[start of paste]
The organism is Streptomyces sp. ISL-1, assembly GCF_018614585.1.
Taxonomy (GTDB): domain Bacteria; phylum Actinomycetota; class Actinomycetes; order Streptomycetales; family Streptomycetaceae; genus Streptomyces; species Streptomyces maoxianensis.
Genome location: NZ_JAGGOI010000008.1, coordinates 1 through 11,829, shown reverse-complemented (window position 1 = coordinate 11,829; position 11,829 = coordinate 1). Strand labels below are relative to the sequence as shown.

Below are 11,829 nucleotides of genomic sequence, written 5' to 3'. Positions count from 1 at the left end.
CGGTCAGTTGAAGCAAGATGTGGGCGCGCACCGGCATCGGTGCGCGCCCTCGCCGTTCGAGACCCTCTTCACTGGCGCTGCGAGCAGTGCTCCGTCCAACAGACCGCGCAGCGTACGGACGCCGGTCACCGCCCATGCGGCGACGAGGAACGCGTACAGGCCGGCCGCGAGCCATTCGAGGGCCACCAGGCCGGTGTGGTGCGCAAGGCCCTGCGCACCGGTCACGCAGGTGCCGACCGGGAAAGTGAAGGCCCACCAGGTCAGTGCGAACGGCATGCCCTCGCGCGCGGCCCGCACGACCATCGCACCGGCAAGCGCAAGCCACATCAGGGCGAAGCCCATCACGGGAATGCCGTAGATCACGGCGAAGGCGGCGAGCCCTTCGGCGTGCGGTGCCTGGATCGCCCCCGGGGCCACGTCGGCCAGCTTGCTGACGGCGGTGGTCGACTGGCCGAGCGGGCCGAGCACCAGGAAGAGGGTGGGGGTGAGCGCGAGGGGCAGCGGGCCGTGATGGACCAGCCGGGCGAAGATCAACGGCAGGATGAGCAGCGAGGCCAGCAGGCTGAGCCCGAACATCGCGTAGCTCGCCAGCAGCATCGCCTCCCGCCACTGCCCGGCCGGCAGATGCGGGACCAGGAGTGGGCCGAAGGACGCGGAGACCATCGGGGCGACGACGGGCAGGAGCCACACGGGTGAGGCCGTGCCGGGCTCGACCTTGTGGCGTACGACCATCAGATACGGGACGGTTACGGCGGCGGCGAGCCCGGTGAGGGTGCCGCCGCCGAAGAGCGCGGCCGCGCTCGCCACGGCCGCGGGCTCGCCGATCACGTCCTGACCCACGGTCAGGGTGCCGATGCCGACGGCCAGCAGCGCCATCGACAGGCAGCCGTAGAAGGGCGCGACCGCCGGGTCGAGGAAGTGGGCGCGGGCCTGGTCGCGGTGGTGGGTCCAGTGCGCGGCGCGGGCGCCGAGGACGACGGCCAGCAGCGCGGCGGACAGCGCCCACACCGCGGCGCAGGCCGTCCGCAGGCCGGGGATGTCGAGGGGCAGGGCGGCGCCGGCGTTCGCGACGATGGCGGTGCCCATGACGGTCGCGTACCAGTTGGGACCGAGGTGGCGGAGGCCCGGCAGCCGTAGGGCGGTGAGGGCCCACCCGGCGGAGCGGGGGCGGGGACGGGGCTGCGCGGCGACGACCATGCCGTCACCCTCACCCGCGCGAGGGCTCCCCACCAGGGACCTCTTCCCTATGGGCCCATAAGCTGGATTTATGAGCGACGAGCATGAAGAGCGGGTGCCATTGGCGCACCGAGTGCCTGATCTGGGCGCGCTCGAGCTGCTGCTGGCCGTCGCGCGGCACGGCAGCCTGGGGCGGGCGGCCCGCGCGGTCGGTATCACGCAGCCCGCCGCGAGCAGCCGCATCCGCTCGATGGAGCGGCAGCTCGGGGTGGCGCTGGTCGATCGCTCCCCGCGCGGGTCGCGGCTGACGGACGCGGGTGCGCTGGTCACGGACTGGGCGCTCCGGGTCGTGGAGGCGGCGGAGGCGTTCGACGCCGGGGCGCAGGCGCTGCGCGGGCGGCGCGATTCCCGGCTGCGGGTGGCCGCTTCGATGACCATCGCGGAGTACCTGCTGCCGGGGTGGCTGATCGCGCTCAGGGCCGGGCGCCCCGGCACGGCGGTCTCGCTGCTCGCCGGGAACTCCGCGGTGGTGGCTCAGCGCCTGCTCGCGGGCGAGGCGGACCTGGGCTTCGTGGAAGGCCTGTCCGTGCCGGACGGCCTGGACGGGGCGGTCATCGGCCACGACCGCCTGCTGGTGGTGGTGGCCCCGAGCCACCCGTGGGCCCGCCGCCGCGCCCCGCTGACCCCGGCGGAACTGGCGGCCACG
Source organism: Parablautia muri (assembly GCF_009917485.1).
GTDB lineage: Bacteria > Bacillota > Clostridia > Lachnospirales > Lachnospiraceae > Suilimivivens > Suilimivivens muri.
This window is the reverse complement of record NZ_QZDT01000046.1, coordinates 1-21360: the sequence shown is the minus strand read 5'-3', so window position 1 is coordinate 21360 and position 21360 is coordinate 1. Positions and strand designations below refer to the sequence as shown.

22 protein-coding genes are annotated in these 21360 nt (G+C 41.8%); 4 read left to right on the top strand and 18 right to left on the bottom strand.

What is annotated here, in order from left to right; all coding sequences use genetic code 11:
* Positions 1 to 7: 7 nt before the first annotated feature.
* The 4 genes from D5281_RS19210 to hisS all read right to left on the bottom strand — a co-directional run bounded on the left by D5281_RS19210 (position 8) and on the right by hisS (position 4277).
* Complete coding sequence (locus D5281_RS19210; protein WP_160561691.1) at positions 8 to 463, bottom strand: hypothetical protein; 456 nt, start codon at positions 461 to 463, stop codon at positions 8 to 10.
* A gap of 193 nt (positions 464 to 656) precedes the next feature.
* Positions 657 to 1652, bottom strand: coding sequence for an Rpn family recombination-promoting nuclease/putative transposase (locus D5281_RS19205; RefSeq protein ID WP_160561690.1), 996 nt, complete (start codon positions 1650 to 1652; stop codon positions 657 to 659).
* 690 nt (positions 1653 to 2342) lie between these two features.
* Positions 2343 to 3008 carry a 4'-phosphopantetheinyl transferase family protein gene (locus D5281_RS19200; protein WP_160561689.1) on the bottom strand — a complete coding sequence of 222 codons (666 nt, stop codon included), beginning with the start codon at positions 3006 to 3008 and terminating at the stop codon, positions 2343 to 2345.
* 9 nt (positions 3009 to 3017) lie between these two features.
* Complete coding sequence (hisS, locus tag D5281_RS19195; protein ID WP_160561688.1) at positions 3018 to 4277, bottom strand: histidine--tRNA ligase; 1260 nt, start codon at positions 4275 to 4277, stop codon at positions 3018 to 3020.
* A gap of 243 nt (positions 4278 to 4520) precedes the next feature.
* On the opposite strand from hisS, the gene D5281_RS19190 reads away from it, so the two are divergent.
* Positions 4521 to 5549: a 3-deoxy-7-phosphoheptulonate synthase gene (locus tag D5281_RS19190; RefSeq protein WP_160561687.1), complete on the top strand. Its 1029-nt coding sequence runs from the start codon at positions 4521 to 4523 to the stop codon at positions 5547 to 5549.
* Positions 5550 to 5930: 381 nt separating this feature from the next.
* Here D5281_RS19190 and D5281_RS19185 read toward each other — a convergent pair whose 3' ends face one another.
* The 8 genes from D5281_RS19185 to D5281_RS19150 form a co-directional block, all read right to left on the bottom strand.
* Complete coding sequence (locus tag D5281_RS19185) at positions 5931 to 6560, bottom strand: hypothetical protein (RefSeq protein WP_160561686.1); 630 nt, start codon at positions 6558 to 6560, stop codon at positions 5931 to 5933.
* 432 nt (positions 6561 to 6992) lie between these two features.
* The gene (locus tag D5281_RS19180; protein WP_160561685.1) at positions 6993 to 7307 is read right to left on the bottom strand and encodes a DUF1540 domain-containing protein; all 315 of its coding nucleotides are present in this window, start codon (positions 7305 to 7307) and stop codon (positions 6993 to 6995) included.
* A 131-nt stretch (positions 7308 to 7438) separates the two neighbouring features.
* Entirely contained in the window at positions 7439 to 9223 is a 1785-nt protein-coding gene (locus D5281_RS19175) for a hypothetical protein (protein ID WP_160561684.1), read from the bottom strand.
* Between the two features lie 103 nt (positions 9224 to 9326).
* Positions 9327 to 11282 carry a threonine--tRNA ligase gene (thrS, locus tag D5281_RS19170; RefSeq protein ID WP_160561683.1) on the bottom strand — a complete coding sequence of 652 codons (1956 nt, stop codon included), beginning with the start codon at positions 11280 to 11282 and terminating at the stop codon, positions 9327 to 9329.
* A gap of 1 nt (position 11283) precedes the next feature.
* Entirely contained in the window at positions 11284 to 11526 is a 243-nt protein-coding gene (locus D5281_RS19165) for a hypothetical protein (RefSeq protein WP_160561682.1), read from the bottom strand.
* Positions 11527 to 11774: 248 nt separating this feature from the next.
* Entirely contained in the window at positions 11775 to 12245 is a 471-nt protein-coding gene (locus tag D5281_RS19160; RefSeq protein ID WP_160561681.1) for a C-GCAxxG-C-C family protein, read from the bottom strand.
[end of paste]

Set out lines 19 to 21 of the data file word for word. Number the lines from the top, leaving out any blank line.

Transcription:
* Complete coding sequence (hisS, locus tag D5281_RS19195; protein ID WP_160561688.1) at positions 3018 to 4277, bottom strand: histidine--tRNA ligase; 1260 nt, start codon at positions 4275 to 4277, stop codon at positions 3018 to 3020.
* A gap of 243 nt (positions 4278 to 4520) precedes the next feature.
* On the opposite strand from hisS, the gene D5281_RS19190 reads away from it, so the two are divergent.